Anticipated issues:

  • Unable to warm up cache on first view (caches are accessible on Window but might not stay).
  • Overhead of maintaining service worker code.

Basically the only tangible cost-effective improvement at this point is T66721 (freeing up localStorage) which we can simply do by using the ServiceWorker Cache interface from the main window context.

I really love the idea of ServiceWorker and there are many more use cases (outside ResourceLoader) that do apply to Wikimedia. Such as T116126 and T111588. Especially around having an app shell, and composing page responses from cheap content API requests and skin templates.

Gilles lowered the priority of this task from Medium to Low.Dec 7 2016, 8:35 PM

Change 219960 abandoned by Krinkle:
ServiceWorker caching ResourceLoader requests

Closing for now. A future iteration on this would likely have to involve using the Cache API within mediawiki.js (e.g. not actually with a Service Worker). Or, alternatively, if we do go with service worker, we'd have to communicate the startup manifest to the SW thread and have it re-create what does, e.g. parse the url, check cache for each module, re-create url for remainder, wait for response, concat and return to browser. While that would have the benefit of showing network requests even when there is a local js-cache hit, it has a significant downside which is that no JS executes until the cache-miss batch comes back, which doesn't seem useful, it'd be more useful to keep the logic within mediawiki.js so that we can actually start responding with modules right away (given there is no streamed execution of JS responses).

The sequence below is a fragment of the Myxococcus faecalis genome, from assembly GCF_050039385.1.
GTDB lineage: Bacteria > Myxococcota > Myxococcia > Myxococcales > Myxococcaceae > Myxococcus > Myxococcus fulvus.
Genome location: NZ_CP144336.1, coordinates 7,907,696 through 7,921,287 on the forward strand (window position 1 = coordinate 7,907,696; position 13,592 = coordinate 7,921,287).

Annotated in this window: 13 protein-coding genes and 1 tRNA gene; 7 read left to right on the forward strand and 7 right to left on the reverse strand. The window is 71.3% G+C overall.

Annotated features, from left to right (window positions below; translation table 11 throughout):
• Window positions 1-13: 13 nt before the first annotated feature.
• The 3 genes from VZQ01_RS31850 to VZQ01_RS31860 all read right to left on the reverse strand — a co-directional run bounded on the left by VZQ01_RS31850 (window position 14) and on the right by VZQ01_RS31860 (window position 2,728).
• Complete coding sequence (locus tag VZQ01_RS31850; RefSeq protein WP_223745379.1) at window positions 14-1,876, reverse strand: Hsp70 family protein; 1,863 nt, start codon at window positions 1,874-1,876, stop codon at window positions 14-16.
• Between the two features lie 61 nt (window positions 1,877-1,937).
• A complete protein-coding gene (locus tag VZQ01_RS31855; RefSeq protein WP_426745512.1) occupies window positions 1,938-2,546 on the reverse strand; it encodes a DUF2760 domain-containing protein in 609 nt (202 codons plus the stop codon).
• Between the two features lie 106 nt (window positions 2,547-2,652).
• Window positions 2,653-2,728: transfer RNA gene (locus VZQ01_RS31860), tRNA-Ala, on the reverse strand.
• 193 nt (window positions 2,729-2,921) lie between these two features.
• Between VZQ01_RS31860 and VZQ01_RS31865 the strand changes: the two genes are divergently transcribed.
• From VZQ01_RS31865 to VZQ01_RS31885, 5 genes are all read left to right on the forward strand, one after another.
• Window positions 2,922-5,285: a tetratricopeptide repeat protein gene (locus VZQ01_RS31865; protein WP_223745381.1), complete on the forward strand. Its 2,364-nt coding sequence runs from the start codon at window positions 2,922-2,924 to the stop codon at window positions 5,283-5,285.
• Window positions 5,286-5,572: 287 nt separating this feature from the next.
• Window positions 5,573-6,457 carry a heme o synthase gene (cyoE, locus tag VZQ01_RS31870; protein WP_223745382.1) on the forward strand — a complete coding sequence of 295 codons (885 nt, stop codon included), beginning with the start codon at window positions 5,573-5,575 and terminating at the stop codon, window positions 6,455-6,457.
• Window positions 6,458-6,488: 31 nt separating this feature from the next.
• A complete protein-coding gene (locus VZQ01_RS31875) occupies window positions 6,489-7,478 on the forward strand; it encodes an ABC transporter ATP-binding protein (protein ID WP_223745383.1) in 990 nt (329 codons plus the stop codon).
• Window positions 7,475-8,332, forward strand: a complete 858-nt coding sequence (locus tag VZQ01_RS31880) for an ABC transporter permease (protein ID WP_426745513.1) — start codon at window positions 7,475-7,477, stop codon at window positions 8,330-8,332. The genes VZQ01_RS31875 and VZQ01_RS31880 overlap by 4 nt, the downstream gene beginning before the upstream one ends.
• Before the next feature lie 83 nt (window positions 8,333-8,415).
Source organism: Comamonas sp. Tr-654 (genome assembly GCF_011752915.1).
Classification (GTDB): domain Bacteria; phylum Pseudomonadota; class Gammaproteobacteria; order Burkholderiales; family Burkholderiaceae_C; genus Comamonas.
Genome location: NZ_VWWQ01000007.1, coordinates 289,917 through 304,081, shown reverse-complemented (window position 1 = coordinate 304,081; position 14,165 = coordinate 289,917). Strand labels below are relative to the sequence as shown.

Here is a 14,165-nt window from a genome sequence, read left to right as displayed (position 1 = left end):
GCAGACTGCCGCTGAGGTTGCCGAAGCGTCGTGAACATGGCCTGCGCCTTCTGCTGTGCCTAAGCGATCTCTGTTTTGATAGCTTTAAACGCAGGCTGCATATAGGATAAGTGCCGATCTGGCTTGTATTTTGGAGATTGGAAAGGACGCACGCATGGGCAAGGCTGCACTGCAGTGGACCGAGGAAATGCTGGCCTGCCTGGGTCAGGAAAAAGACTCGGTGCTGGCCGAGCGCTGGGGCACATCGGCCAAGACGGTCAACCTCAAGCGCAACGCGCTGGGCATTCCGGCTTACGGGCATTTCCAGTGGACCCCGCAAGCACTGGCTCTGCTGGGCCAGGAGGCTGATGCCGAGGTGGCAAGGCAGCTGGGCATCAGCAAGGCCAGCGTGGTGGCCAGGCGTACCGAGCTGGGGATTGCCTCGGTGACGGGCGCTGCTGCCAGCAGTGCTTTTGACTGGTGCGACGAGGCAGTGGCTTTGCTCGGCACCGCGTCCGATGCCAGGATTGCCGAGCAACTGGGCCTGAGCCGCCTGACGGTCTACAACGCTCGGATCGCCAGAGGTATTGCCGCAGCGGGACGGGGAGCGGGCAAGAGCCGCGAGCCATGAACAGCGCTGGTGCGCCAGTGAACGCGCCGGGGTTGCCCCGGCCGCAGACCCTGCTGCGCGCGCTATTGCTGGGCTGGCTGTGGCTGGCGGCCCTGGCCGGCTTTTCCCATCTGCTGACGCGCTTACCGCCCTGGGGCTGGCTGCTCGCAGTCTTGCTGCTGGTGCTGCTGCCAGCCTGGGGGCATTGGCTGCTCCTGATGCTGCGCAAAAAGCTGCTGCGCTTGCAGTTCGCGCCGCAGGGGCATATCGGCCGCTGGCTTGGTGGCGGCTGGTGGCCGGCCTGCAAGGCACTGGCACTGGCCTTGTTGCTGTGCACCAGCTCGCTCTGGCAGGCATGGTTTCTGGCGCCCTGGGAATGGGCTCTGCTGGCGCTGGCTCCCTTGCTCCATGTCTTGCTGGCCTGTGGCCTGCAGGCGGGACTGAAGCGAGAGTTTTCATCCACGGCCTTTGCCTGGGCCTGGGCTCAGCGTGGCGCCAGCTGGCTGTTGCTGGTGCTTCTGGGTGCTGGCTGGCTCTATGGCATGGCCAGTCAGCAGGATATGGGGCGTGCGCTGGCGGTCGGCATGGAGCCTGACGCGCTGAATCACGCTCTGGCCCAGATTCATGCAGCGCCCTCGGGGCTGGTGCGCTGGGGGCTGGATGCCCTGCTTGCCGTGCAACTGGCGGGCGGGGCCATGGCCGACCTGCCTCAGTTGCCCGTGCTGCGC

Krinkle lowered the priority of this task from Low to Lowest.Oct 20 2020, 8:05 PM

Upstream Firefox recomend using the ServiceWorker Cache API instead of localStorage, which is currently not subject to this bug.

In other news, upstream V8/Chromium also recommended the same thing when I asked about bytecode caching (tweet).

The main reason I was hesitant on this, if I recall correctly, was that:

  1. Reading and writing to the Service Worker Cache API from the main thread (instead of an actual Service Worker) seemed sketchy in terms of standard and specification. But, I think it has settled on being staying exposed, so this could be viable.
  2. I'm assume that reading from the Cache API and then feeding to eval() will have the same lack of bytecode caching as today, so we'd need the response to be initiated by the browser instead of directly programmatic, e.g. a script tag with a URL. But.., for the browser to serve that the Cache API (instead of the regular HTTP cache and network), we'd need to have an actual Service Worker, which then brings in all the same complexities and state management that we were trying to avoid (e.g. telling the main thread to disable batching, and then somehow debouncing the requests if they're not a cache hit, and re-creating the batch logic in the Service Worker).